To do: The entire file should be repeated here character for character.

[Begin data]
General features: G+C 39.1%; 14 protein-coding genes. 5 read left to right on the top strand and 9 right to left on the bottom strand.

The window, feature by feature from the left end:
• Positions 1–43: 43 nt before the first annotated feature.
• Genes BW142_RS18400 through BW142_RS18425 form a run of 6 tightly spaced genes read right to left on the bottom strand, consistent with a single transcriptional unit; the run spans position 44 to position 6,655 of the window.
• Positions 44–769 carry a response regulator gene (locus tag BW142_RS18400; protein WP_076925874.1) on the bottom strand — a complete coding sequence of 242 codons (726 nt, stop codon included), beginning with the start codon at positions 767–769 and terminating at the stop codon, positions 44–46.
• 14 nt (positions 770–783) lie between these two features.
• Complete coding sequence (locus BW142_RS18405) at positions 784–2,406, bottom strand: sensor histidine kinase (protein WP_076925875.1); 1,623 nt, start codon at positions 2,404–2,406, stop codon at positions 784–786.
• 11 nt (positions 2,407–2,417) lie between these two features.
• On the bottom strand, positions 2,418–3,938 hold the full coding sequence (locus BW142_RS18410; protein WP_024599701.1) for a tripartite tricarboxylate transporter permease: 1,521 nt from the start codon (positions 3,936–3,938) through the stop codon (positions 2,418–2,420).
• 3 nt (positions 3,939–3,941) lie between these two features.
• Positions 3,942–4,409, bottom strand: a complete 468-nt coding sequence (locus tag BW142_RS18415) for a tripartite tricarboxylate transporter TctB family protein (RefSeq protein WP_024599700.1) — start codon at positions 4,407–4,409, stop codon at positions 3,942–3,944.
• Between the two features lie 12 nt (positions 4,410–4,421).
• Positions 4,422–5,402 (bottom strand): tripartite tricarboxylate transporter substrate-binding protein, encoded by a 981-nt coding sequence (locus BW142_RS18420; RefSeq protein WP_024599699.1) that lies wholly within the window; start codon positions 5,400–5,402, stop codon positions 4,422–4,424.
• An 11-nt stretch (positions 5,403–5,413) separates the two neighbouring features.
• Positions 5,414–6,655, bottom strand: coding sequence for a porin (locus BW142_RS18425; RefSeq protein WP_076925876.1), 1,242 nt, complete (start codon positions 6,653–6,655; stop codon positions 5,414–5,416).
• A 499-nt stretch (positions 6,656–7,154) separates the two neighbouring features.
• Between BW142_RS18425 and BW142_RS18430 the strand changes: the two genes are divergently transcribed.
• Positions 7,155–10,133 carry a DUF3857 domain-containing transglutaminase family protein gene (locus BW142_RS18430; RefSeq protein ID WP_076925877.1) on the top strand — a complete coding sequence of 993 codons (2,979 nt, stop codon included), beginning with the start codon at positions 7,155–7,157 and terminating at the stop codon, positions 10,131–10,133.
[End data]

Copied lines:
General features: G+C 39.1%; 14 protein-coding genes. 5 read left to right on the top strand and 9 right to left on the bottom strand.

The window, feature by feature from the left end:
• Positions 1–43: 43 nt before the first annotated feature.
• Genes BW142_RS18400 through BW142_RS18425 form a run of 6 tightly spaced genes read right to left on the bottom strand, consistent with a single transcriptional unit; the run spans position 44 to position 6,655 of the window.
• Positions 44–769 carry a response regulator gene (locus tag BW142_RS18400; protein WP_076925874.1) on the bottom strand — a complete coding sequence of 242 codons (726 nt, stop codon included), beginning with the start codon at positions 767–769 and terminating at the stop codon, positions 44–46.
• 14 nt (positions 770–783) lie between these two features.
• Complete coding sequence (locus BW142_RS18405) at positions 784–2,406, bottom strand: sensor histidine kinase (protein WP_076925875.1); 1,623 nt, start codon at positions 2,404–2,406, stop codon at positions 784–786.
• 11 nt (positions 2,407–2,417) lie between these two features.
• On the bottom strand, positions 2,418–3,938 hold the full coding sequence (locus BW142_RS18410; protein WP_024599701.1) for a tripartite tricarboxylate transporter permease: 1,521 nt from the start codon (positions 3,936–3,938) through the stop codon (positions 2,418–2,420).
• 3 nt (positions 3,939–3,941) lie between these two features.
• Positions 3,942–4,409, bottom strand: a complete 468-nt coding sequence (locus tag BW142_RS18415) for a tripartite tricarboxylate transporter TctB family protein (RefSeq protein WP_024599700.1) — start codon at positions 4,407–4,409, stop codon at positions 3,942–3,944.
• Between the two features lie 12 nt (positions 4,410–4,421).
• Positions 4,422–5,402 (bottom strand): tripartite tricarboxylate transporter substrate-binding protein, encoded by a 981-nt coding sequence (locus BW142_RS18420; RefSeq protein WP_024599699.1) that lies wholly within the window; start codon positions 5,400–5,402, stop codon positions 4,422–4,424.
• An 11-nt stretch (positions 5,403–5,413) separates the two neighbouring features.
• Positions 5,414–6,655, bottom strand: coding sequence for a porin (locus BW142_RS18425; RefSeq protein WP_076925876.1), 1,242 nt, complete (start codon positions 6,653–6,655; stop codon positions 5,414–5,416).
• A 499-nt stretch (positions 6,656–7,154) separates the two neighbouring features.
• Between BW142_RS18425 and BW142_RS18430 the strand changes: the two genes are divergently transcribed.
• Positions 7,155–10,133 carry a DUF3857 domain-containing transglutaminase family protein gene (locus BW142_RS18430; RefSeq protein ID WP_076925877.1) on the top strand — a complete coding sequence of 993 codons (2,979 nt, stop codon included), beginning with the start codon at positions 7,155–7,157 and terminating at the stop codon, positions 10,131–10,133.